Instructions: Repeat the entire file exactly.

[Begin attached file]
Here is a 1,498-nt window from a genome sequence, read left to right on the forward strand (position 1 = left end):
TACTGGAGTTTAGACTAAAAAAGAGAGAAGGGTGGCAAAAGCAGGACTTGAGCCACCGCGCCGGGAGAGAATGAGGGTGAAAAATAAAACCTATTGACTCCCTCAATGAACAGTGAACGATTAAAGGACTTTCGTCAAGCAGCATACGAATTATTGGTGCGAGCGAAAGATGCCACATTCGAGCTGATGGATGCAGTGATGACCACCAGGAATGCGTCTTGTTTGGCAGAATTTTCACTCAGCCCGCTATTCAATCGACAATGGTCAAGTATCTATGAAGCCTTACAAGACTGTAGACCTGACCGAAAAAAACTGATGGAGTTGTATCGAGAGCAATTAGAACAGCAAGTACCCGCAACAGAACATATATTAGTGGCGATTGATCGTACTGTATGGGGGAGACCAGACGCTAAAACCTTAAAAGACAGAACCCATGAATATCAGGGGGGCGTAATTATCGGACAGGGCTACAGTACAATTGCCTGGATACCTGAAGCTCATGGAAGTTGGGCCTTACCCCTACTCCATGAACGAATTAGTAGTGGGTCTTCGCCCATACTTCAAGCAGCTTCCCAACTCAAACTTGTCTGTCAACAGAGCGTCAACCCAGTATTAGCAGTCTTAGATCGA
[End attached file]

Here is a 1,498-nt window from a genome sequence, read left to right on the forward strand (position 1 = left end):
TACTGGAGTTTAGACTAAAAAAGAGAGAAGGGTGGCAAAAGCAGGACTTGAGCCACCGCGCCGGGAGAGAATGAGGGTGAAAAATAAAACCTATTGACTCCCTCAATGAACAGTGAACGATTAAAGGACTTTCGTCAAGCAGCATACGAATTATTGGTGCGAGCGAAAGATGCCACATTCGAGCTGATGGATGCAGTGATGACCACCAGGAATGCGTCTTGTTTGGCAGAATTTTCACTCAGCCCGCTATTCAATCGACAATGGTCAAGTATCTATGAAGCCTTACAAGACTGTAGACCTGACCGAAAAAAACTGATGGAGTTGTATCGAGAGCAATTAGAACAGCAAGTACCCGCAACAGAACATATATTAGTGGCGATTGATCGTACTGTATGGGGGAGACCAGACGCTAAAACCTTAAAAGACAGAACCCATGAATATCAGGGGGGCGTAATTATCGGACAGGGCTACAGTACAATTGCCTGGATACCTGAAGCTCATGGAAGTTGGGCCTTACCCCTACTCCATGAACGAATTAGTAGTGGGTCTTCGCCCATACTTCAAGCAGCTTCCCAACTCAAACTTGTCTGTCAACAGAGCGTCAACCCAGTATTAGCAGTCTTAGATCGA